Noting that students at the Marjory Stoneman Douglas school had been present at the Florida State House on Tuesday, Colbert added, "I hope these kids don't give up. Because this is their lives and their future. Someone else may be in power, but this country belongs to them. And there is reason for hope." Citing the "Me Too" movement and how it brought down men in power, Colbert added, "This is an election year. If you want to see change you have to go to the polls and tell the people who will not protect you that their time is up."

    Later in the show, Colbert sat down with Senator Kirsten Gillibrand and asked why a reform hasn’t been put in place regarding gun control.

    “This is unfathomable how many deaths we’ve had to see over and over and over again and Congress has done nothing,” Gillibrand began explaining. “The silence is literally deafening and they don’t get anything done because the NRA has a chokehold on Congress. The NRA is concerned only with gun sales. It’s all about money. It’s all about greed. It has nothing to do with the second amendment. And we’ve seen death after death after death and it has to stop.”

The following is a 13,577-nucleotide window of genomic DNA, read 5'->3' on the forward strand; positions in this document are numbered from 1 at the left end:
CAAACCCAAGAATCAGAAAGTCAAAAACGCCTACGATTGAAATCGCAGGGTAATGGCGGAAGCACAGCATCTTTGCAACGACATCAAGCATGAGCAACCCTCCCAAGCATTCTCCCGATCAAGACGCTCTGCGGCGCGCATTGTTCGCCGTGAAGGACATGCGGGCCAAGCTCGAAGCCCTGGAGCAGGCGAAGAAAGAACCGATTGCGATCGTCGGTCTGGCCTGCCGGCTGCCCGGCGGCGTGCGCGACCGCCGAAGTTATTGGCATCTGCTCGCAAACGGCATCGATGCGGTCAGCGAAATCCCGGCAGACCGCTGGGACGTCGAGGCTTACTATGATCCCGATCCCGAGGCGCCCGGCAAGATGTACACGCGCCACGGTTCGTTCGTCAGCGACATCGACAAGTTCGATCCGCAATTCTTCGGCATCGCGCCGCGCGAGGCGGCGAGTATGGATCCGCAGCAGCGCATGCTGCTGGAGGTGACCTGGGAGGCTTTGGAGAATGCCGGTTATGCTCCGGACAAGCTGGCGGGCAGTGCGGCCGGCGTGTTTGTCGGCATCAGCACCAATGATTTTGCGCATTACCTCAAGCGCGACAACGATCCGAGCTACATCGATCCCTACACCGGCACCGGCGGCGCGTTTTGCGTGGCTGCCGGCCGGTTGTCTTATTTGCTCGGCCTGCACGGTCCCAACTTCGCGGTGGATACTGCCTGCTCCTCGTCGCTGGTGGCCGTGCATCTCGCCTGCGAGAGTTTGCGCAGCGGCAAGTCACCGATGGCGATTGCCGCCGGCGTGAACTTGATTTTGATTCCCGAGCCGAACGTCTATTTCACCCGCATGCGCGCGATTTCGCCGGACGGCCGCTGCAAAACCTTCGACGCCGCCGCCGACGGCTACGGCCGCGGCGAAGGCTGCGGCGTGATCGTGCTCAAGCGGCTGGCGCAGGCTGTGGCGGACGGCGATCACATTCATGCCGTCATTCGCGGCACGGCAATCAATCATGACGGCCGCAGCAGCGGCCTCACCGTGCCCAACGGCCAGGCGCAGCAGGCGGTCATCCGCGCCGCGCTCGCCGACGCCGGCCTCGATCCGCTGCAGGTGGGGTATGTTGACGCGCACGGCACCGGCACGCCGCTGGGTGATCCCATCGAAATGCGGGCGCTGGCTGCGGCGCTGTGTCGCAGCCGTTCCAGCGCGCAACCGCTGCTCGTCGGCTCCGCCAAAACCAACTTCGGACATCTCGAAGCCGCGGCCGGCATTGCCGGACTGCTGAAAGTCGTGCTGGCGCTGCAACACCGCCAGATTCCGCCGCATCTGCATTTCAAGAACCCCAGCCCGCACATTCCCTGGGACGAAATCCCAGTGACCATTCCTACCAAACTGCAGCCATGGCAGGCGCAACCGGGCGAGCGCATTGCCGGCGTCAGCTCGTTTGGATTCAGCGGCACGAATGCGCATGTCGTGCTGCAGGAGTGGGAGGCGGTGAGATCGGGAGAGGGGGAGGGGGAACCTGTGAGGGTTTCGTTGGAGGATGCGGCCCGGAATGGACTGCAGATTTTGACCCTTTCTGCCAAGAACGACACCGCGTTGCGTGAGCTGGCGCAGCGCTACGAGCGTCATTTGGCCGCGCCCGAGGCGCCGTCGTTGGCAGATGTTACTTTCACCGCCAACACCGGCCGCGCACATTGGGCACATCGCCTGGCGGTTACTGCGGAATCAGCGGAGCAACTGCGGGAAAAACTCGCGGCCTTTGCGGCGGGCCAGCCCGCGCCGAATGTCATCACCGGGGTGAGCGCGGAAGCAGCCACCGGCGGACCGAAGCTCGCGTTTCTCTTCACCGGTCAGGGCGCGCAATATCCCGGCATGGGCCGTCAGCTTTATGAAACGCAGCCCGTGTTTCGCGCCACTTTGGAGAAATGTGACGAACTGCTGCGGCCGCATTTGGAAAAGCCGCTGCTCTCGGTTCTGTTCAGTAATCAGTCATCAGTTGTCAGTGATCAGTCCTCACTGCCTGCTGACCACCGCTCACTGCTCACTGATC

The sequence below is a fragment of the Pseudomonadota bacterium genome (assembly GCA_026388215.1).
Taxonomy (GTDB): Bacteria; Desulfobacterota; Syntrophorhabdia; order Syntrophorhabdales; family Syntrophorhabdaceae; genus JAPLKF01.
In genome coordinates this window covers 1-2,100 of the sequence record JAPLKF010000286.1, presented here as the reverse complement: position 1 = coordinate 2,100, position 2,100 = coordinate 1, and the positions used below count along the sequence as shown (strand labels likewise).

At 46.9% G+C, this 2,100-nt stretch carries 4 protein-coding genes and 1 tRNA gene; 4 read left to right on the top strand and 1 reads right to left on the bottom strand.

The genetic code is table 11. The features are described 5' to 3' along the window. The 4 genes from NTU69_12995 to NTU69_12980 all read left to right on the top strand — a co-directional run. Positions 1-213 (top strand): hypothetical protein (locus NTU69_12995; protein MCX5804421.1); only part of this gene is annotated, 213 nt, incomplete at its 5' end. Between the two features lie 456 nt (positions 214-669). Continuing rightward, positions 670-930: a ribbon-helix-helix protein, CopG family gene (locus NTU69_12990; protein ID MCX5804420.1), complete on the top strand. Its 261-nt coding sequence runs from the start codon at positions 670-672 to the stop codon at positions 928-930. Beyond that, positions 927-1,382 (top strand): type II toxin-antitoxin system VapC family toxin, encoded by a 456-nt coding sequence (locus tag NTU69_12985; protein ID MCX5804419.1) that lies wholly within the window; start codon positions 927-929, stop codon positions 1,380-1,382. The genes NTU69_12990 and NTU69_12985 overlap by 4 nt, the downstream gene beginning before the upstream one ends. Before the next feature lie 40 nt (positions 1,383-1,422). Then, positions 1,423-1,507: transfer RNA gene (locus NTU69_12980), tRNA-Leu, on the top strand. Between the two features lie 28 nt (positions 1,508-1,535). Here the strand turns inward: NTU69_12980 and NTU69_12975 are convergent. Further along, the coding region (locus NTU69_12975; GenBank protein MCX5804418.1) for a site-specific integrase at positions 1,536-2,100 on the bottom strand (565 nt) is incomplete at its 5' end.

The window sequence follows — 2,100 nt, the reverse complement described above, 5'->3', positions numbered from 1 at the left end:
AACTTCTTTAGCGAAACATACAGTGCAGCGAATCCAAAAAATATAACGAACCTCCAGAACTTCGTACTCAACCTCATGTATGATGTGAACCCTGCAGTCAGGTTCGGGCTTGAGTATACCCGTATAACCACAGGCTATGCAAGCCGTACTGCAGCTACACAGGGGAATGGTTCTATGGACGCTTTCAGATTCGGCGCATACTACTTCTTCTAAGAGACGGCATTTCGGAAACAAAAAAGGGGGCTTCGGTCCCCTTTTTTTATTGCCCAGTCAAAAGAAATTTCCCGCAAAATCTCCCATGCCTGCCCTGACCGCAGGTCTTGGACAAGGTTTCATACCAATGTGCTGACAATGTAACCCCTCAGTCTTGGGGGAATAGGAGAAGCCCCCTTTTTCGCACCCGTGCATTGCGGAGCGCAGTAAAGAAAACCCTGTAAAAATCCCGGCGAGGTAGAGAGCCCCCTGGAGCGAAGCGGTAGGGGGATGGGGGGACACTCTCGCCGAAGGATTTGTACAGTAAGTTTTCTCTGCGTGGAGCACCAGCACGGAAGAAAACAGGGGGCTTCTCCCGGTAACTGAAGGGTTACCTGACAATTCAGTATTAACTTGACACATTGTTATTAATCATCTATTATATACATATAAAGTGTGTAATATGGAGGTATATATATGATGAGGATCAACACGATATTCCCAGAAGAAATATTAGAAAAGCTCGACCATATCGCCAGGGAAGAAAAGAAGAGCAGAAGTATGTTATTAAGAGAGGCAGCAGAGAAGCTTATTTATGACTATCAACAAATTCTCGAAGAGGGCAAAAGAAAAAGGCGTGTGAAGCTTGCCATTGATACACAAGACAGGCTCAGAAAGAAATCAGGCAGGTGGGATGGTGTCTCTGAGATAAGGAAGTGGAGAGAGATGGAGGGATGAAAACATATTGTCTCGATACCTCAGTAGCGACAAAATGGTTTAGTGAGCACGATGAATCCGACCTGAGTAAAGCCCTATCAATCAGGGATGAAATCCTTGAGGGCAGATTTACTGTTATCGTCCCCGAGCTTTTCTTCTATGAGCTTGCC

Colbert then pressed what exactly was the “chokehold” NRA has held on Congress, with Gillibrand explaining that they have a power of instilling fear. “They have so much power that nothing was done after Aurora. Nothing was done after Sandy Hook… And nothing is done now. It’s the power of money. It’s the power of communications. It’s the fear they instill in members and it’s wrong. It’s morally wrong.”

    Gillibrand also praised students who have spoken out after the shooting, demanding a change be implemented from Congress. “They’re now starting a movement and taking this into their own hands and speaking truth to power… The solution to this problem, Stephen, is listening to those kids and hearing their pain, frustration and their anger and doing something about it.”